MAZDA Miata, how do I love thee? Let me count the days.
Um, two. On Saturday and Sunday, the Mazda MX-5 Miata roadster is utterly infatuating, a rorty, capering sprite, the nimblest of thimbletons, a bumblebee among stumblebums. The tiny roadster -- now emerging from the cocoon of its second redesign since 1990 -- is larger, quicker and more refined than ever, yet it remains what it started out as: a pur-sang sports car right out of the old British roadster playbook (except that it will always start and it will never rust). From its fiercely flatulent dual-exhaust note and buzzy metabolism to its stunt-kite agility, the MX-5 is all about sensory involvement.
Which is great, absolutely brilliant, two days a week, when the MX-5 can find the empty onramps and lightly patrolled canyon roads to practice its unique brand of necromancy. Weekdays, though, this car is a rolling root canal. One reason has to do with the way it's geared. The 2006 Grand Touring edition I drove is equipped with a six-speed manual (a five-speed is offered in the bare-bones Club Sport model), and it's geared so short -- that is to say, individual gears have a limited range of speed before the engine hits the redline -- that ordinary stop-and-go commuting traffic amounts to a miserable odyssey of clutching and de-clutching, clutch-slipping and shifting. It doesn't help that the car's final-drive ratio is 4.10:1 and that peak torque (140 pound-feet) resides at 5,000 rpm. Put it all together and you have a car that is screaming bloody jihad at 25 mph if you don't shift into second gear.
The problem is not actually with the car, but what might be called the loss of critical habitat. On weekdays, there just never seems to be enough open asphalt to give the car its rein, especially in Los Angeles.
The MX-5 is the sort of car for which two-car garages were made.
I've always thought of the MX-5 (Mazda has officially dropped the Miata name for inscrutable reasons) as a peculiarly misunderstood car. For sheer vividness of driving -- its hard-thigh suspension, its tail-wagging cornering, its neurologically quick steering -- few cars can compare. If we're talking endorphins per dollar, maybe no car compares. The MX-5, nee Miata, dominated showroom stock amateur road racing for years and is still the ax of choice for many weekend warriors.
And yet, because it's so little -- which Americans read as cute and effeminate -- it has been derided as a chick car. Also, by virtue of its wee ergonomics, the car fits women better than men.
W\o7ITH\f7 the latest redesign, Mazda has pumped the MX-5 with some visual testosterone, most notably in the perfect-circle wheel arches cut into the sheet metal, a look borrowed from other Mazda family members such as the RX-8. These arches, wrapped around 17-inch wheels and tires, give it a more serious, four-cornered stance. Behind the headrests are buff-aluminum trapezoidal roll bars, like the ones on the BMW Z4.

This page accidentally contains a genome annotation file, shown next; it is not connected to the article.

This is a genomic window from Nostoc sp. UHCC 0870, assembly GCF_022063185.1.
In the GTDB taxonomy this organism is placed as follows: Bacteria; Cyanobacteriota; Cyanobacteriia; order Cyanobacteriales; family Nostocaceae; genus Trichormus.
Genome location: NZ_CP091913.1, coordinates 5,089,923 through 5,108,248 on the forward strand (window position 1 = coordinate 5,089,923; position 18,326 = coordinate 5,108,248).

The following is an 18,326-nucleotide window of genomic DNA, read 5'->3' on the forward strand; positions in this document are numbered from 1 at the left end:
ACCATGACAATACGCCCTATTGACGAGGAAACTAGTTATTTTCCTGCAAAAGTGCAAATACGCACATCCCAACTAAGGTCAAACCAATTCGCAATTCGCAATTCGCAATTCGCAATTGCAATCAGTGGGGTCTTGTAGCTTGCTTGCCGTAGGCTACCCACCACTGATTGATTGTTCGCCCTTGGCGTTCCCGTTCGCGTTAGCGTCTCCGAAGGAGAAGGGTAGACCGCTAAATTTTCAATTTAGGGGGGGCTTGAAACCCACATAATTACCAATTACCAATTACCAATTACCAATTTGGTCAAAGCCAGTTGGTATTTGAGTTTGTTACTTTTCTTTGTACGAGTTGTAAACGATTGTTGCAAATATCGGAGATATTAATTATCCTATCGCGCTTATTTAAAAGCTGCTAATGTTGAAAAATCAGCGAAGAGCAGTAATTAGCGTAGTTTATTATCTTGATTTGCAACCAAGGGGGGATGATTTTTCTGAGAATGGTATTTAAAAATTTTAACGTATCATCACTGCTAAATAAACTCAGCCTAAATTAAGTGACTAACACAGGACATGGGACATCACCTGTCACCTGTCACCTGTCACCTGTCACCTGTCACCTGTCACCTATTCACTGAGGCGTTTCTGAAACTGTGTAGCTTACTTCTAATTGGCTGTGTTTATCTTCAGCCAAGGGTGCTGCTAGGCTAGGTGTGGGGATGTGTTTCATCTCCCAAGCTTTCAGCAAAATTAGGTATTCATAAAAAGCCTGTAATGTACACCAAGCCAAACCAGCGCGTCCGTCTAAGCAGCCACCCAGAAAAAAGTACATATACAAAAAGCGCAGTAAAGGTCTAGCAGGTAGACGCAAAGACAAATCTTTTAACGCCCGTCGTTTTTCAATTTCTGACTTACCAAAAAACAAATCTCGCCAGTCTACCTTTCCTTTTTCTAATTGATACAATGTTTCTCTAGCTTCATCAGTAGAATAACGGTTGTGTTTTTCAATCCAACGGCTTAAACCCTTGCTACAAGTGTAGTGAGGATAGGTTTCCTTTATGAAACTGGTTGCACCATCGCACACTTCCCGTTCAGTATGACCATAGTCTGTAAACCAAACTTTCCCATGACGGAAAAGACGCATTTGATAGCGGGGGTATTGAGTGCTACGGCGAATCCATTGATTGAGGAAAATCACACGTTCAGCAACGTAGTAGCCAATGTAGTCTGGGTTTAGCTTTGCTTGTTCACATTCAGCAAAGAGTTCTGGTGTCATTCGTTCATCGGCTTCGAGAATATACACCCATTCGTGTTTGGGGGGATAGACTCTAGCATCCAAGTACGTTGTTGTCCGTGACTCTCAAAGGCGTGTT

And yet, the MX-5 is still pretty dang adorable, and all these styling effects seem somehow pasted over the softly curved, ellipsoidal fuselage that peeks through. The hood has a shallow depression in its center, which makes the car look like it has an infant's fontanel. Meanwhile, the radiator opening in the front bumper is just a wink away from the grinning old Austin Healey Frogeye Sprite.
The other reason the MX-5 got tagged as a hairdresser's car is it never packed much heat. A 1.8-liter, 142-horsepower twin-cam motivated the previous generation of the car, which didn't make it fast so much as seem fast, with its fit-to-be-tied exhaust note that promised the onset of a thrombo. For 2006, the MX-5 rolls with a new 2.0-liter, 170-hp unit, a rev-singing inline four with variable-valve timing, variable induction and lightweight flywheel. Matched against a curb weight of 2,482 pounds, this engine gives the car newly respectable straight-line acceleration -- that is, if you stir the gears with adequate malice. Car and Driver's testers wrung a 0-60 mph time of 6.5 seconds out of the MX-5, an act of cruelty for which they ought to be brought up on charges.
Still, Mazda gets full marks for integrity. It would have been relatively easy to make the MX-5 half a foot longer and stuff a 260-horsepower V6 under the hood -- thereby neatly ruining the car. As it is, the company made what seems like only the most grudging of concessions to market expectations and its clientele's enlarging backsides. The wheelbase has been stretched 2.6 inches, while the length and width are up 1.6 inches. By the numbers, the cockpit is slightly more spacious than the previous generation, although for me, at 6-foot-1-inch and 180 pounds, taking a 42-long jacket, the MX-5 fits me like a 38 short.